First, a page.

Alcides heads to the bar to wait and drink. His little paper and familiar face will carry him for a few hours. One finger signals a ‘cocktail,’ barely palatable Patriot Whiskey cut with a homemade fruit mash, and he looks out towards the floor. They twist like willows caught in a breeze, he thinks as the heavy bass drop catches him in the chest. He admires this. They bend but they do not break. He wants that to be a metaphor for his life.
Cocktails come and go and his gag reflex is pretty worn out by the time he sees him. Tall, easy six foot and change, he’s perfect. Right arm and right leg move in sync with the natural gait but there’s something about the mechanics that don’t quite add up. The baseport below the back of his skull, close cropped hair, and eight tattooed mandibled heads on his neck fill in the rest of the details. A fellow vet with an impressive kill record. Alcides would know. He was proud of the four on his neck but they in no way measured up to eight notches. He only knew one guy who had a record anything close to that.
“Hey there, killer,” he oozes as he slides up next to him at the bar. A face sardonic and bemused and very familiar gave a half turn.
“Specialist Mayorga… Al?”
“Sergeant Lee?” he recognizes with a shit eating grin. Of course it would be that one guy.
“Lieutenant Lee, now. It’s been ages!” and David Lee reaches in for a hearty shake between mechanical arms, when he pats him on the shoulder he realizes for the first time that Alcides’ doesn’t fully extend.
“Only one sixty degree movement. Haven’t made it round the VA lately.”
“Well, what’s twenty degrees between war buddies anyway? And I see you’re going au natural, too.”
“They didn’t have a skin tone that matched me,” he lied. Alcides couldn’t afford the fake skin.
“Ah, who cares? A real man owns his battle scars.” Real men have no choice. It was in Atlanta, that doomed city, when that damned worker caught Specialist Mayorga from behind and clipped his right arm in the middle of the bicep. Sergeant Lee, an uptight by the book asshole of an NCO, seeing one of his subordinates in mortal peril charges from cover and kills the tick with two shots to the eye. He then pulled Specialist Mayorga back to cover where he was tended to by the company medic until he could be extracted by VTOL. At a field hospital in Dalton they removed the remainder of his arm so he could be fitted for a full arm prosthesis. Four months of physical and integrative therapy—not to mention a failed psych exam—later, Specialist Al Mayorga ended and the broken Alcides Mayorga, Resident Community Shithole eightywhatever, was left with the pieces of his life.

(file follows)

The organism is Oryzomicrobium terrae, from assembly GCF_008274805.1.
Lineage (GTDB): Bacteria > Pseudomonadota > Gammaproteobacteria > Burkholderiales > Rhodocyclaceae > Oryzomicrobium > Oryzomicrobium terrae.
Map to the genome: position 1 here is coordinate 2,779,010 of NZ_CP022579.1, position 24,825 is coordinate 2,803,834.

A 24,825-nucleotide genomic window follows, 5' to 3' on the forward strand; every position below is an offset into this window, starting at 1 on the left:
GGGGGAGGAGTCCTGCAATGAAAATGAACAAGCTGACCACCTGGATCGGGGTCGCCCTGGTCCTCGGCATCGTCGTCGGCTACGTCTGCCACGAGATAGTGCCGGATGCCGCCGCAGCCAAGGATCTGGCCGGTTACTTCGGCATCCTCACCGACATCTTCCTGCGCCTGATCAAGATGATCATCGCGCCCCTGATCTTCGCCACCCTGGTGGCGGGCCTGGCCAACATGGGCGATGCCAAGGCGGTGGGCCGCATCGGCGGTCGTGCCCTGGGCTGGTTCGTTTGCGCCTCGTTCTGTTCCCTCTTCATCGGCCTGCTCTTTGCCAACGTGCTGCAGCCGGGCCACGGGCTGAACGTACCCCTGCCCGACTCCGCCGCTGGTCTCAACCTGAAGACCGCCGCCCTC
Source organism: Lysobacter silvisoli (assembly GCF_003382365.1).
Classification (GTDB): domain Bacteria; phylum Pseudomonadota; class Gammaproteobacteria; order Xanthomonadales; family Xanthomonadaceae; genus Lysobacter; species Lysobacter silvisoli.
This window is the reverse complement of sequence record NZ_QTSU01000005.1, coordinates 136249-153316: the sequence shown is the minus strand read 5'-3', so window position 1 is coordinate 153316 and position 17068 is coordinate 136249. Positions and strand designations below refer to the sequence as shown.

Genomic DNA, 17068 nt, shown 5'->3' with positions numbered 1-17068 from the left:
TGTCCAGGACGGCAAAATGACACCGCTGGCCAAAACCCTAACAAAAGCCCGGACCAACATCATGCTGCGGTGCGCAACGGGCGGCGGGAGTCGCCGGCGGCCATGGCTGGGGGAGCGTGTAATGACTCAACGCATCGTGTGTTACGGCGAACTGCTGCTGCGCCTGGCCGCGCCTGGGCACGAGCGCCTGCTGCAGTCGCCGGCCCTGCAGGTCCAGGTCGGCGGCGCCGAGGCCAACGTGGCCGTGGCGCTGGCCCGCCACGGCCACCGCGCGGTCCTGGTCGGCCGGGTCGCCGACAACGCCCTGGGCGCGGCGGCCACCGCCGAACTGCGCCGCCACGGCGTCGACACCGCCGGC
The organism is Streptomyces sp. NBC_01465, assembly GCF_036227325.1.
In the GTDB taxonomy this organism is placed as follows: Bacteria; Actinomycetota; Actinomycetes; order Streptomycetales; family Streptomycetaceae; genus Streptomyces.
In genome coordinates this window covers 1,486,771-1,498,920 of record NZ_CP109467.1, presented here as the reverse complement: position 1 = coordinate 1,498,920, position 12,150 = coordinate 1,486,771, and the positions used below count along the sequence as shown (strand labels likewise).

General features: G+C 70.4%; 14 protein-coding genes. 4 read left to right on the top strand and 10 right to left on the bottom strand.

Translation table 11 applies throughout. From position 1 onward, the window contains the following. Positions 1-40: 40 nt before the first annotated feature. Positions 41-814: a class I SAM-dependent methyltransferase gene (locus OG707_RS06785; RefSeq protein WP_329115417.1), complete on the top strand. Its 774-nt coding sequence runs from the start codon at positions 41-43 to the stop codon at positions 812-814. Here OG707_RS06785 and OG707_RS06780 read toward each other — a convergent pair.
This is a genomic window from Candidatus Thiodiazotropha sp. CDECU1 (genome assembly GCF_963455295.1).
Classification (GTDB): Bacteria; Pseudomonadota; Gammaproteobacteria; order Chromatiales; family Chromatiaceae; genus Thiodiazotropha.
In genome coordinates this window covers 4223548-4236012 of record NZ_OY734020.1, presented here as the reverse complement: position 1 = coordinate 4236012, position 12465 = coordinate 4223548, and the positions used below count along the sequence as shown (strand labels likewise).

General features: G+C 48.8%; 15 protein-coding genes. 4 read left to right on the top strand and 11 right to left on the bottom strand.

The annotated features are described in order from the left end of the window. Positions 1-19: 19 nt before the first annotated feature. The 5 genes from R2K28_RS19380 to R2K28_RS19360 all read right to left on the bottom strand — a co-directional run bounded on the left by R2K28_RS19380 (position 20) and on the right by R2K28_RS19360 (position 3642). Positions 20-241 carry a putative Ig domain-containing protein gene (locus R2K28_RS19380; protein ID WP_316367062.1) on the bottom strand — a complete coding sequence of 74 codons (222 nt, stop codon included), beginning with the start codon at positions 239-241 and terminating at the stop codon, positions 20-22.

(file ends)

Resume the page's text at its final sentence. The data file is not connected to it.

“How have you been?” Lee continued, lightning flashes of spotlight illuminating his genuine interest.
“Getting by,” Alcides said, because what else is there to say in a loud bar with a guy you know and memories you thought you were over, “How about you? Last time I saw you, you were all meat and there were only seven of those… You join MV?”
That question was especially painful.
“Nah,” Lee says, getting a couple more cocktails, “I’m infantry for life. After Atlanta I got into an experimental power armor unit. They tried to scale down some of the MV tech for human-armor integration and ditch the transformation aspects.”
“How’d that go?”
Lee takes a gulp of infused grain liquor and pruno and then a second, drinking like Alcides feels.
“Recon drop north of Liberal. Looking to scout enemy positions and expand the EZC north to Garden City,” Alcides had heard of those kinds of missions, taking armor units and mechanized infantry into the badlands to expand the Effective Zone of Control, aka the land around the last cities we hadn’t lost. None of them came with positive reports, “We were at a power station in some burned out burb called Ulysses when we came across several soldier types.
“It was a quick firefight. I mean, they’re always kind of slow and then when they’re over they feel quick but this… wasn’t right. We had a few quadruped pups for support, but each side made hell of the other. The bigger castes, their mandibles cut right through the armor. Snapped mine at the elbow like it was a twig. One of the legs pierced me a little below the pelvis,” he pointed at his right leg, perilously close to the groin, “I lost my rifle but was able to shoot an explosive charge from the arm cannon into its thorax. Blew the bastard in half.”